I know a guy in the Midwest who is offended by everything. Whatever someone does for him, he’s upset that it wasn’t something better. He’s out of a job right now and wears it on his sleeve. Talks about it obsessively and is upset everyone else has a job. You naturally want to help people in need, but I’m talking about people who just won’t stop complaining – not matter what you do. We get a group together to go out to eat, and he rips us because he doesn’t have any money. We invite him to a movie, and he’s mad because he’s not “rich.” All he talks about is how life isn’t fair, but the truth is he’s made a lot of poor decisions that have landed him in this exact spot. Plus, the jerky attitude doesn’t help.
You may know someone like that in your office or family. You hate being around him because he simply makes life miserable for everyone. I’m not a psychologist, but I can tell you this – he’s not mad at you; he’s mad at himself. Every time he sees you, he’s looking into a mirror and seeing his own shortcomings. So stop apologizing just to be nice. Be honest. Don’t be critical, but don’t be a doormat either. That just enables him or her. Here are some things to refocus on:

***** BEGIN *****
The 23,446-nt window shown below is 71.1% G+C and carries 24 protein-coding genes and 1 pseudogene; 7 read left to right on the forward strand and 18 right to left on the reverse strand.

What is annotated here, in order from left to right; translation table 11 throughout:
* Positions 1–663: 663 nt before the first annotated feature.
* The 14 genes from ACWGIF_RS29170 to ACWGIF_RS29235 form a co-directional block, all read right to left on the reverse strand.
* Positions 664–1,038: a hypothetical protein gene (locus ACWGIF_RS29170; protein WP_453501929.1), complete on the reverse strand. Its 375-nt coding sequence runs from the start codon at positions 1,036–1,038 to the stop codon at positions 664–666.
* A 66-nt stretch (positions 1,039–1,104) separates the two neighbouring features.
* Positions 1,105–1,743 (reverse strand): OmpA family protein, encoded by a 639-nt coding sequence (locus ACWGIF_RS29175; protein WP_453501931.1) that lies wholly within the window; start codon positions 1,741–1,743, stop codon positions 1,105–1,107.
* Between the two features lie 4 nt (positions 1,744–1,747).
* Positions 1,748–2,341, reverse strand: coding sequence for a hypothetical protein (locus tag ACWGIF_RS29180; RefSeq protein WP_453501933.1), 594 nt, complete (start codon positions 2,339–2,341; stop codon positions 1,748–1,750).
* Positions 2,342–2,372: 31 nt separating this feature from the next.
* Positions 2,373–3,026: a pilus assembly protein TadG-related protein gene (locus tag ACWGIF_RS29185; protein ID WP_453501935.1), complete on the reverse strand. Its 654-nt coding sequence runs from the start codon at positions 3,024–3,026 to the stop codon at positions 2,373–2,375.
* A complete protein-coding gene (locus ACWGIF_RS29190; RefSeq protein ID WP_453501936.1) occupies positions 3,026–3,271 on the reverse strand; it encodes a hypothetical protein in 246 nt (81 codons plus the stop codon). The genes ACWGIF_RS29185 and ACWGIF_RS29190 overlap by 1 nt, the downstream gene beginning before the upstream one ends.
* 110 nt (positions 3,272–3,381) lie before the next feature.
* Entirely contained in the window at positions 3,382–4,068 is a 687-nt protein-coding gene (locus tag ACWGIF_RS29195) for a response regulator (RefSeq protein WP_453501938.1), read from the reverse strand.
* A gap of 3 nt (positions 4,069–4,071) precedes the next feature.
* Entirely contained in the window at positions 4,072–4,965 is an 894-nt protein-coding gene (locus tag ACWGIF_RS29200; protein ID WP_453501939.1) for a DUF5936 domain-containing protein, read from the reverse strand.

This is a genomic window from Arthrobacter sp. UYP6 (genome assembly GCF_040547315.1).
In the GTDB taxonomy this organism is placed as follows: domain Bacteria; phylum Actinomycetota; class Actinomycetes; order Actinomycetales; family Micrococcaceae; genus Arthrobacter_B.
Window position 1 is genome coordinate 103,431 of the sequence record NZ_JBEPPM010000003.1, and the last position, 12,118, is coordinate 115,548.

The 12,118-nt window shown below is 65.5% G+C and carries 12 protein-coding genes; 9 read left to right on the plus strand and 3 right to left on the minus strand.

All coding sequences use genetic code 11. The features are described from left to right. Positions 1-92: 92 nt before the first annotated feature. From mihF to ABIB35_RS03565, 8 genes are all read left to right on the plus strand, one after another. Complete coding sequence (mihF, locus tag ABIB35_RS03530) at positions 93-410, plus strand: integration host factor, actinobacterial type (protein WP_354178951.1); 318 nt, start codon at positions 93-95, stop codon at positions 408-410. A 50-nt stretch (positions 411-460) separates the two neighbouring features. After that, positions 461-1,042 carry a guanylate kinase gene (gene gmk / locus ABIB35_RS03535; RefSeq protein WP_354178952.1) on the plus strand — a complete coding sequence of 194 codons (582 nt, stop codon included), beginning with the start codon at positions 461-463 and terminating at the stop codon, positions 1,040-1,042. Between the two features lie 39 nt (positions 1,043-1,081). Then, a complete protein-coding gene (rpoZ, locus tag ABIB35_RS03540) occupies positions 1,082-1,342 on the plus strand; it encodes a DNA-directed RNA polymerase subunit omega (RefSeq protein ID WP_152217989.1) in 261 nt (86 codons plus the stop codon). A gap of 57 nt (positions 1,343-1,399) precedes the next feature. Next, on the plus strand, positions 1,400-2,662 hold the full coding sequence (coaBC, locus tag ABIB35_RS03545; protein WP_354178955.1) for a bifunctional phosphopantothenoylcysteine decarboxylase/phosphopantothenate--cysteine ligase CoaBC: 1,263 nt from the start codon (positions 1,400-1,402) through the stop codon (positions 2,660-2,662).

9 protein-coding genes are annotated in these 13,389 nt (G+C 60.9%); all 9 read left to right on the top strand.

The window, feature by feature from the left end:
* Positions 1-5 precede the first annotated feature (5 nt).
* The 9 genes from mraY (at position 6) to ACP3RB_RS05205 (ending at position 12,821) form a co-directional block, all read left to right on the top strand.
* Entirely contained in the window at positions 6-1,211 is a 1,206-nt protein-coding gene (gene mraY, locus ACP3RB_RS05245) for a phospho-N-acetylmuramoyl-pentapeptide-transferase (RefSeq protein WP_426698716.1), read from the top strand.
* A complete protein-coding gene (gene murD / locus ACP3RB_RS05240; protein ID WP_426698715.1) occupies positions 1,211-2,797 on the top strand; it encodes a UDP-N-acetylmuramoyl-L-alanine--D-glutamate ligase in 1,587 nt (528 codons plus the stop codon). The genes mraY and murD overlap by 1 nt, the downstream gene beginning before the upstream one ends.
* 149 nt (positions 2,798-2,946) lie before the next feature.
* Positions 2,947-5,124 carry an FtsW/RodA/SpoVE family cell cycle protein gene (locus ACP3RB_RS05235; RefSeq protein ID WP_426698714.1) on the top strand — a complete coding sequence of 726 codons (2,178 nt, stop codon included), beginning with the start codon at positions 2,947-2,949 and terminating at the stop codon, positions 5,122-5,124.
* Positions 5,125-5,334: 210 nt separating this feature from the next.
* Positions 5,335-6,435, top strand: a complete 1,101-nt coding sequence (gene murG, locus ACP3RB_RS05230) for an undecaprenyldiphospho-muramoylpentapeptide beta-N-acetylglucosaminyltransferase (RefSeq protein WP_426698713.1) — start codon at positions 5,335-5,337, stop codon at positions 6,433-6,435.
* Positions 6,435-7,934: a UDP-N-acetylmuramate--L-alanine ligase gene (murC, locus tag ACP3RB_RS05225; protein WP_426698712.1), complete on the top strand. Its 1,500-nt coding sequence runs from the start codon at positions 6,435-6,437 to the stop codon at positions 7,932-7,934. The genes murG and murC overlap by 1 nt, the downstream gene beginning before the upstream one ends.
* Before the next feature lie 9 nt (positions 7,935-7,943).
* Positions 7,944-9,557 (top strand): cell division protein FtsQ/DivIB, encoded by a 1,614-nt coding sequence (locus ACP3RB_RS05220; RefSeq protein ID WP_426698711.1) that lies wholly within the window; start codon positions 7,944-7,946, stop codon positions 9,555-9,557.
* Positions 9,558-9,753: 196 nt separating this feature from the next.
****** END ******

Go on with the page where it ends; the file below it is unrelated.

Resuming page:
First of all, “poor” is a state of mind as much as a financial condition. Broadcasting that you’re out of a job and being mad at others who have one doesn’t fix it – it just drives away the very people who could help.
Second – be gracious. Always be gracious. It’s not everyone else’s fault that you’re struggling. Plus, lighten up and you’ll be amazed at the number of people who’ll want to help.
Last – change your attitude. Placing the blame everywhere else but on you won’t solve the problem. It doesn’t matter whether it’s your fault or not – you’re the only one who can make change happen. Own it. Man up. Once people see that attitude change, they’ll be lining up to help….
Lastly, if you know a chronic complainer that won’t stop, then stop paying them attention. After being stung by a vicious attack by a member of Parliament, Winston Churchill was asked why he did not respond. He replied: “If I respected him, I would care about his opinion, but I don’t, so I won’t.
Even when it’s a family member, there comes a time when responding only enables their bad behavior. Know when to ignore it and move on. Do you have a chronic complainer in your life?